The Enduring Costs of JFK's Compromise

By Colleen Carroll Campbell

What role should a Catholic politician's faith play in his governing decisions? After dominating U.S. headlines during the 2004 presidential contest between Catholic Senator John Kerry and Methodist President George W. Bush, the question has emerged again. The midterm elections of 2006 swept pro-choice Catholic Congresswoman Nancy Pelosi into the third-highest position in the U.S. government, cost the pro-life movement more than a dozen House and Senate seats, and found Catholic voters migrating back to the Democratic Party despite its staunch support for legal abortion. Pro-abortion Catholic and former New York City Mayor Rudy Giuliani has informally launched a presidential bid, as has pro-life Catholic Senator Sam Brownback. And the U.S. bishops recently released a statement affirming that Catholics must uphold Church teaching in public life if they wish to receive Communion.

The controversy over America's Catholic politicians connects to a more fundamental question confronting dozens of pluralistic democracies today: Should religious convictions and religiously-based moral principles be confined to the private realm, or should they inform our public policy debates? And what role must the Catholic politician play in articulating those beliefs and principles?

The most prominent American Catholic politician to address those questions was President John F. Kennedy, whose landmark 1960 address to the Greater Houston Ministerial Association indelibly influenced a generation of aspiring Catholic politicians. His speech, and a later address by Catholic New York Governor Mario Cuomo that applied Kennedy's arguments to the abortion debate, go a long way toward explaining the trend toward compartmentalization of faith and politics that prevails among Catholic politicians today—and offer clues about how it can be reversed.


The impact of Kennedy's speech can be fully understood only in light of the situation of American Catholics in his day and earlier. Ensconced in what has been called the "Catholic ghetto" – a pre-Vatican II world of May crownings, Corpus Christi processions, and Friday fish fries – Catholics were largely insulated from a larger Protestant culture that was deeply suspicious of their faith. Catholics had always been different from America's Protestant majority: They had their own schools and hospitals, their own holidays and heroes, even their own religious lexicon. In a nation shaped by the Protestant rejection of authority and tradition, Catholics looked to their priests, bishops, and pope for guidance on life's most intimate and important questions. American Anti-Catholicism had waxed and waned through the centuries – it reached fever pitch with the massive influx of Catholic immigrants in the 19th century – but Catholics had survived by relying on a closely knit religious subculture for shelter, support, and a sense of belonging.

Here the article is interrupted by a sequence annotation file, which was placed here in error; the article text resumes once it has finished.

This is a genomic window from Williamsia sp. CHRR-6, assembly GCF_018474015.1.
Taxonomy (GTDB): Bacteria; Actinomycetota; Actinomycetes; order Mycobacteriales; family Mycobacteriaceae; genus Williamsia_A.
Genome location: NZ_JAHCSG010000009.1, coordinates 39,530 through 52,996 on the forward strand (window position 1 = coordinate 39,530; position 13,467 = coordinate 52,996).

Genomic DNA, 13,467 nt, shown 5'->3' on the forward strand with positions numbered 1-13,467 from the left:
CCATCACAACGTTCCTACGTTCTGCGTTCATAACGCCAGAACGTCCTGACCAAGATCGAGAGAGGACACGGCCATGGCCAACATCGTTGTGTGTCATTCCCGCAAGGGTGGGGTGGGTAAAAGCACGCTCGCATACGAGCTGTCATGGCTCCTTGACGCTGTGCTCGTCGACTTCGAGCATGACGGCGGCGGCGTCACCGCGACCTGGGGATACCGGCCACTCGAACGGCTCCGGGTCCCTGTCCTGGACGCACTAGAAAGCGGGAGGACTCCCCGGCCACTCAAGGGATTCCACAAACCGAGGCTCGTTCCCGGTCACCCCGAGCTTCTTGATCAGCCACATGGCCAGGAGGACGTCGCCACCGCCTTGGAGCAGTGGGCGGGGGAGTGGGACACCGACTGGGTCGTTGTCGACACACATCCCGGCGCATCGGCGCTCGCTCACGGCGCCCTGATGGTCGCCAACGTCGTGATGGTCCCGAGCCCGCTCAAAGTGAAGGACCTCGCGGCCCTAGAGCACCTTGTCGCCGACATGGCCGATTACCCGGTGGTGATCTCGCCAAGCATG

That subculture had propelled Catholics to leadership positions in immigrant-rich cities like New York, but never to the Oval Office. Democratic presidential candidate and Tammany Hall political veteran Al Smith learned that lesson the hard way in 1928, when he lost in a landslide to Republican Herbert Hoover. Historians now agree that the nation's prosperity had made Hoover's victory inevitable, but Smith's Irish Catholic background did not help him. According to political scientist Lawrence Fuchs, an estimated 10 million anti-Catholic handbills, leaflets, and posters had been rushed into circulation within a week to defeat Smith. They reflected a widespread fear among Protestants that the election of a Catholic President would mean, in the words of an editorial in the mainline Protestant journal, Christian Century, "the seating of the representative of an alien culture, of a medieval, Latin mentality, of an undemocratic hierarchy and of a foreign potentate in the great office of the President of the United States."

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